My Spanish is not perfect. And when I say it’s not perfect, I mean I make occasional, and possibly egregious errors. I actually can’t think of any at the moment, but if you introduce me to one of your more careful Spanish-speaking friends, I promise to offend.
I also have a bit of a speech defect in Spanish, characterized by my lack of ability to properly say a single r in close proximity to a d, especially when separated by vowels. That is to say, the following words are my nemeses: Rodrigo (sorry to all the Ro-ros out there, but your name? It gives me hives), adolorida (in pain (for a woman)), arado (plowing), and my personal word nightmare: refrigerador. I was recently told by a Chilean that everyone has problems with the word refrigerador and that it’s a French word and we should blame the French. Consider yourselves blamed, Frenchmen, and if you’re named whatever the French version of Rodrigo is, consider yourselves doubly blamed.
So, my Spanish? It’s not perfect. And I have a tremendous amount of sympathy for learners of English, having been an English teacher for several years both in the states and in Chile. There are certain typical mistakes you can see among native Spanish speakers when learning English, and what I love so much about this particular piece of vandalism is that it typifies three of them.
One, overuse of the article. In English we do not use the article the for general terms, like love, life or in this case, punk. In Spanish, “El amor es ciego” (lit: the love is blind), La vida es difícil (lit: the life is hard), etc. Here we have someone wanting to express something about punk, and they find themself in the posession of an extra article. Ten points off.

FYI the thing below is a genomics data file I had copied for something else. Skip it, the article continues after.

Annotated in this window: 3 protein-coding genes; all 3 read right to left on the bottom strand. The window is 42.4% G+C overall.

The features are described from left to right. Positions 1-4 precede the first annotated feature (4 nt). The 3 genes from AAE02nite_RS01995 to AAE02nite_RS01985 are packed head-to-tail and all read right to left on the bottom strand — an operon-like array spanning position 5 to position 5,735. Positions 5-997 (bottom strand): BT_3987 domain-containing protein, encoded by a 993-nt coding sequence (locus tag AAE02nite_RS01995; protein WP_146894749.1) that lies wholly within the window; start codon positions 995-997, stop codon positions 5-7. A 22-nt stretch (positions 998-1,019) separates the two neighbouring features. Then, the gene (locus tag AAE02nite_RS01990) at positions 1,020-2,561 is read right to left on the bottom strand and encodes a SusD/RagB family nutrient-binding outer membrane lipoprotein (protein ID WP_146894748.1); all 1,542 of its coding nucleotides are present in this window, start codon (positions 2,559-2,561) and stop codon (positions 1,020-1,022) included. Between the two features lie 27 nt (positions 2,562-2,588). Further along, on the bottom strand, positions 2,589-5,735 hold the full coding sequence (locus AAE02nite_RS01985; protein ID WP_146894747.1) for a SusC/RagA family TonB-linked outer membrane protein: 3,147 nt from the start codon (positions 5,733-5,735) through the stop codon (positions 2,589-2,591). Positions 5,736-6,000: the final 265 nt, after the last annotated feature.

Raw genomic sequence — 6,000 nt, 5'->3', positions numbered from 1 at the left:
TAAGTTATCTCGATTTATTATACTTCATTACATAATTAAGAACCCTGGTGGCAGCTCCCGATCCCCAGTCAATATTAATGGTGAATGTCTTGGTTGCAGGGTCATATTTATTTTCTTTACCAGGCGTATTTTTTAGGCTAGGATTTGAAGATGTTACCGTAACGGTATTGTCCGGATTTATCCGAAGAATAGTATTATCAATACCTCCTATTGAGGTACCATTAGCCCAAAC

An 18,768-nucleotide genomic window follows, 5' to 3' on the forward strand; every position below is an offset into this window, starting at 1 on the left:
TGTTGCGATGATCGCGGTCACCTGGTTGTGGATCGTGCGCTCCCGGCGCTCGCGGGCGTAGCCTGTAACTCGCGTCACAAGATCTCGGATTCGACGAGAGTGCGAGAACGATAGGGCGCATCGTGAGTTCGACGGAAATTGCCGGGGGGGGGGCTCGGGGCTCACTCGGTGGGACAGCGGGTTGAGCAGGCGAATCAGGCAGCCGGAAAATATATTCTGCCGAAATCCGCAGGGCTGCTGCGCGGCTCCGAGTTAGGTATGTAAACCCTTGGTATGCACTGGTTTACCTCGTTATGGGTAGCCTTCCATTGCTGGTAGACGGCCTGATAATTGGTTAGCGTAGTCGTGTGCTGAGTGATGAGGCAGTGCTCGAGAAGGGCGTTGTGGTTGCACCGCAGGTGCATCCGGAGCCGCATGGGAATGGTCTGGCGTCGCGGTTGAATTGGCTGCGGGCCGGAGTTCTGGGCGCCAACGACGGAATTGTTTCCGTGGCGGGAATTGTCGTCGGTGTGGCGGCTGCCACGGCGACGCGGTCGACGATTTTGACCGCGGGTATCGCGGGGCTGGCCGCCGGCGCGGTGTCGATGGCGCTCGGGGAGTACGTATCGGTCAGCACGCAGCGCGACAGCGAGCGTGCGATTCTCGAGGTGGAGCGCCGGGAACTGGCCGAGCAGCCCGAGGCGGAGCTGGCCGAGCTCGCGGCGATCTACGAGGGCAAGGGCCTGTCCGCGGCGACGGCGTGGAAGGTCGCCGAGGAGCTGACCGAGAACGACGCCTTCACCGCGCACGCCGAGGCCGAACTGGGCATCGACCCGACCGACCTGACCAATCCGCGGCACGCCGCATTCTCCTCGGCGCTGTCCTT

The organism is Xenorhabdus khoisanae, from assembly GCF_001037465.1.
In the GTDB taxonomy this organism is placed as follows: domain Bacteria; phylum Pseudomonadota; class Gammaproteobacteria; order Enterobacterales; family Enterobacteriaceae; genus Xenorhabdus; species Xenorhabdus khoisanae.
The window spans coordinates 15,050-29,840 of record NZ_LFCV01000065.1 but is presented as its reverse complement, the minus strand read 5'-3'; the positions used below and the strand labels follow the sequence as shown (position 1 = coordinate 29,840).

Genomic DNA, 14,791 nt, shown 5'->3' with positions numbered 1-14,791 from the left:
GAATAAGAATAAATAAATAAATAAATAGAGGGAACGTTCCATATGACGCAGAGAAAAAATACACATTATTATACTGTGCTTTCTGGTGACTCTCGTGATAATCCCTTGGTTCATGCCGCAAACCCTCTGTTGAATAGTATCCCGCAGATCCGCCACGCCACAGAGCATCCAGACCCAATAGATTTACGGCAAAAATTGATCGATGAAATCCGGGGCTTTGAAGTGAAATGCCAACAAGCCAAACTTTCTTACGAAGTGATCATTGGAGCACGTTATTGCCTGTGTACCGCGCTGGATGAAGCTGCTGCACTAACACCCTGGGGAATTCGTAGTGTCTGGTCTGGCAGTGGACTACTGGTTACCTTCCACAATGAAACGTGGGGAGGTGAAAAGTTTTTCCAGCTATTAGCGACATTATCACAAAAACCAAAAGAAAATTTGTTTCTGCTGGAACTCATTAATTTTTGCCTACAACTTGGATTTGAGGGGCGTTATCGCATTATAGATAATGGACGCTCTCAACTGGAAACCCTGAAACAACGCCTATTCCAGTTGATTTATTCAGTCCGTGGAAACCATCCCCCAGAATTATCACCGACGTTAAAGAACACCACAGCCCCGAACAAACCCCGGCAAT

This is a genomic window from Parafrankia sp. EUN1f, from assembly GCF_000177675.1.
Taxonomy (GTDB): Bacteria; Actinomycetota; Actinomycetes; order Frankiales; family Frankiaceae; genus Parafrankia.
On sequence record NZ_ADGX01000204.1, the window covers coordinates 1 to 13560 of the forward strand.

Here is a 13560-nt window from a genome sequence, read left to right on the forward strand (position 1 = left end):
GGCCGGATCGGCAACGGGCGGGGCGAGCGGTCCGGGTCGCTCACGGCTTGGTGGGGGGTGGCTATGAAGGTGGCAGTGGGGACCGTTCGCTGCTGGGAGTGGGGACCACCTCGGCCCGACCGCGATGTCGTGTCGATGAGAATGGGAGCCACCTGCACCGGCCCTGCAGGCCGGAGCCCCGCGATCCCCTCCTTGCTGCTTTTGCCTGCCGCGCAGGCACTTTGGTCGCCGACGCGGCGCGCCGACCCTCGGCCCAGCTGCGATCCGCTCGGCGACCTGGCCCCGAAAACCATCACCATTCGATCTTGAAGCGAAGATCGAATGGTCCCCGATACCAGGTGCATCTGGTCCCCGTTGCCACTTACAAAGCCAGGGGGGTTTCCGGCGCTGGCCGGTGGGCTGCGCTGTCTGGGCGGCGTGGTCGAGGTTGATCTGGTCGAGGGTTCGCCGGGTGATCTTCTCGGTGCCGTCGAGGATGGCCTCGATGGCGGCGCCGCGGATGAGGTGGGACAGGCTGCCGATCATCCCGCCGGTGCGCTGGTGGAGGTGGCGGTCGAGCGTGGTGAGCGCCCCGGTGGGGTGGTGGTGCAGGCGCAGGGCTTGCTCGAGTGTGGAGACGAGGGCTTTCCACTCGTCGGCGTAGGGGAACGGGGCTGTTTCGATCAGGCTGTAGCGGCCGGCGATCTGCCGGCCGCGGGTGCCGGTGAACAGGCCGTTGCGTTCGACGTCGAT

Next we have the lack of word-terminal s, which in this case leaves the poor sentence completely verbless. What should read punk’s for punk is, now reads punk, and only punk. Oh copula, how we miss you! Another deduction.
And third, we have a situation often seen, when not clear on how something should be spelled in English where a similar or same-sounding combination of letters is provided. Near where I live there are several coffe shops, and a bowling alley called Japimax, presumably for the great joy it brings you. And here we have madafaca.
And I don’t even know where to start with this one. Should I grab a can of pintura en spray rojo (red spray paint) and make the corrections? Or should I silently absorb them, realized I understand the sentiment and that that’s good enough, and what I’d want from people listening to me when I make my linguistic faux pas (there go those French again!). It’s really not mine to argue whether the punk is or is not dead. I don’t even know who “the punk” is.
Or maybe I should take one of the many new black conference teeshirts that have recently come into my posession, turn them inside out and write the same lema (slogan) across the chest?
The punk not dead madafaca.
I could win friends, influence people and misteach a whole new generation. So tempting.
And if you love actual, artistic murals, don’t miss this smart blog about actual painted murals in Mexico and Chicago (thus far): mad about the mural